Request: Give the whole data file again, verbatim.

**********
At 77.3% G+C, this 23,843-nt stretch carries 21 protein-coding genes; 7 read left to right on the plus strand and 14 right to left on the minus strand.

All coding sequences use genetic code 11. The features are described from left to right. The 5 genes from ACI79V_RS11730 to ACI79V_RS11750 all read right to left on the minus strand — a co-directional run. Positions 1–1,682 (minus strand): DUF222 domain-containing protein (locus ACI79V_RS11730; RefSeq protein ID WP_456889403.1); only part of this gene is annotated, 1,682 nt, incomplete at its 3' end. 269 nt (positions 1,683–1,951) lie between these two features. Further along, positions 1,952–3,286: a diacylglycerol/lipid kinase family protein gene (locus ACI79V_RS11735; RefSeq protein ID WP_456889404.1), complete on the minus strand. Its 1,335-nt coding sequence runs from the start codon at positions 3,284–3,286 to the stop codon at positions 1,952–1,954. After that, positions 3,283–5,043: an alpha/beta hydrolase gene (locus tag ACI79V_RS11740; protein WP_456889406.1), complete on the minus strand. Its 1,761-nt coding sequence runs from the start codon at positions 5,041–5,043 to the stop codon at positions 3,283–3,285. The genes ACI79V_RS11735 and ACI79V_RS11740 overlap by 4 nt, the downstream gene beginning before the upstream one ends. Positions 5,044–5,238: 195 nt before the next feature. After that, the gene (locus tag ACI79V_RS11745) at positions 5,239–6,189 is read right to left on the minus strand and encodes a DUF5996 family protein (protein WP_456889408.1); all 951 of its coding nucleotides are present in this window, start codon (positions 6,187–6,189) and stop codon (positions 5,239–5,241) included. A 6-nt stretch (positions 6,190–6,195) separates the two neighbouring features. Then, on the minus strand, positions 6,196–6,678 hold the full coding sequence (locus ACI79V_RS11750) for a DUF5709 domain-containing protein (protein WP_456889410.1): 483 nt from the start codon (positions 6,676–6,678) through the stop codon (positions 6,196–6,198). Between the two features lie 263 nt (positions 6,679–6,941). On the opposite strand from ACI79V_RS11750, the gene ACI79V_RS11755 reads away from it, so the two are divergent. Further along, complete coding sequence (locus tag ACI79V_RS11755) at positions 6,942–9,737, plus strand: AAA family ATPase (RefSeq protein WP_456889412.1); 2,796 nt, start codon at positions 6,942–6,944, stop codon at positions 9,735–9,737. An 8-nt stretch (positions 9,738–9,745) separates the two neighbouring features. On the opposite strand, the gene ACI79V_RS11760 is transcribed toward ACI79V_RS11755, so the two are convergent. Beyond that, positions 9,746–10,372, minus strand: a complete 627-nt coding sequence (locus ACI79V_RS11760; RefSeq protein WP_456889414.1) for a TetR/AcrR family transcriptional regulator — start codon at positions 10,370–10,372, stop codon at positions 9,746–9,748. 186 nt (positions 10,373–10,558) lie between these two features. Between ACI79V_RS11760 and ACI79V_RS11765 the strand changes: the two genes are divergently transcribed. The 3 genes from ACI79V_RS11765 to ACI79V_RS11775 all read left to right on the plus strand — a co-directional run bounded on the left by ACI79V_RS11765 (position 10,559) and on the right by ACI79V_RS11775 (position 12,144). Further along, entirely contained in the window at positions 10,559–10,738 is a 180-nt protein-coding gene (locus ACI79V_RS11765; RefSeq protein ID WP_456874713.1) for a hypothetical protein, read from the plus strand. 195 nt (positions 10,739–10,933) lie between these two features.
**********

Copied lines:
At 77.3% G+C, this 23,843-nt stretch carries 21 protein-coding genes; 7 read left to right on the plus strand and 14 right to left on the minus strand.

All coding sequences use genetic code 11. The features are described from left to right. The 5 genes from ACI79V_RS11730 to ACI79V_RS11750 all read right to left on the minus strand — a co-directional run. Positions 1–1,682 (minus strand): DUF222 domain-containing protein (locus ACI79V_RS11730; RefSeq protein ID WP_456889403.1); only part of this gene is annotated, 1,682 nt, incomplete at its 3' end. 269 nt (positions 1,683–1,951) lie between these two features. Further along, positions 1,952–3,286: a diacylglycerol/lipid kinase family protein gene (locus ACI79V_RS11735; RefSeq protein ID WP_456889404.1), complete on the minus strand. Its 1,335-nt coding sequence runs from the start codon at positions 3,284–3,286 to the stop codon at positions 1,952–1,954. After that, positions 3,283–5,043: an alpha/beta hydrolase gene (locus tag ACI79V_RS11740; protein WP_456889406.1), complete on the minus strand. Its 1,761-nt coding sequence runs from the start codon at positions 5,041–5,043 to the stop codon at positions 3,283–3,285. The genes ACI79V_RS11735 and ACI79V_RS11740 overlap by 4 nt, the downstream gene beginning before the upstream one ends. Positions 5,044–5,238: 195 nt before the next feature. After that, the gene (locus tag ACI79V_RS11745) at positions 5,239–6,189 is read right to left on the minus strand and encodes a DUF5996 family protein (protein WP_456889408.1); all 951 of its coding nucleotides are present in this window, start codon (positions 6,187–6,189) and stop codon (positions 5,239–5,241) included. A 6-nt stretch (positions 6,190–6,195) separates the two neighbouring features. Then, on the minus strand, positions 6,196–6,678 hold the full coding sequence (locus ACI79V_RS11750) for a DUF5709 domain-containing protein (protein WP_456889410.1): 483 nt from the start codon (positions 6,676–6,678) through the stop codon (positions 6,196–6,198). Between the two features lie 263 nt (positions 6,679–6,941). On the opposite strand from ACI79V_RS11750, the gene ACI79V_RS11755 reads away from it, so the two are divergent. Further along, complete coding sequence (locus tag ACI79V_RS11755) at positions 6,942–9,737, plus strand: AAA family ATPase (RefSeq protein WP_456889412.1); 2,796 nt, start codon at positions 6,942–6,944, stop codon at positions 9,735–9,737. An 8-nt stretch (positions 9,738–9,745) separates the two neighbouring features. On the opposite strand, the gene ACI79V_RS11760 is transcribed toward ACI79V_RS11755, so the two are convergent. Beyond that, positions 9,746–10,372, minus strand: a complete 627-nt coding sequence (locus ACI79V_RS11760; RefSeq protein WP_456889414.1) for a TetR/AcrR family transcriptional regulator — start codon at positions 10,370–10,372, stop codon at positions 9,746–9,748. 186 nt (positions 10,373–10,558) lie between these two features. Between ACI79V_RS11760 and ACI79V_RS11765 the strand changes: the two genes are divergently transcribed. The 3 genes from ACI79V_RS11765 to ACI79V_RS11775 all read left to right on the plus strand — a co-directional run bounded on the left by ACI79V_RS11765 (position 10,559) and on the right by ACI79V_RS11775 (position 12,144). Further along, entirely contained in the window at positions 10,559–10,738 is a 180-nt protein-coding gene (locus ACI79V_RS11765; RefSeq protein ID WP_456874713.1) for a hypothetical protein, read from the plus strand. 195 nt (positions 10,739–10,933) lie between these two features.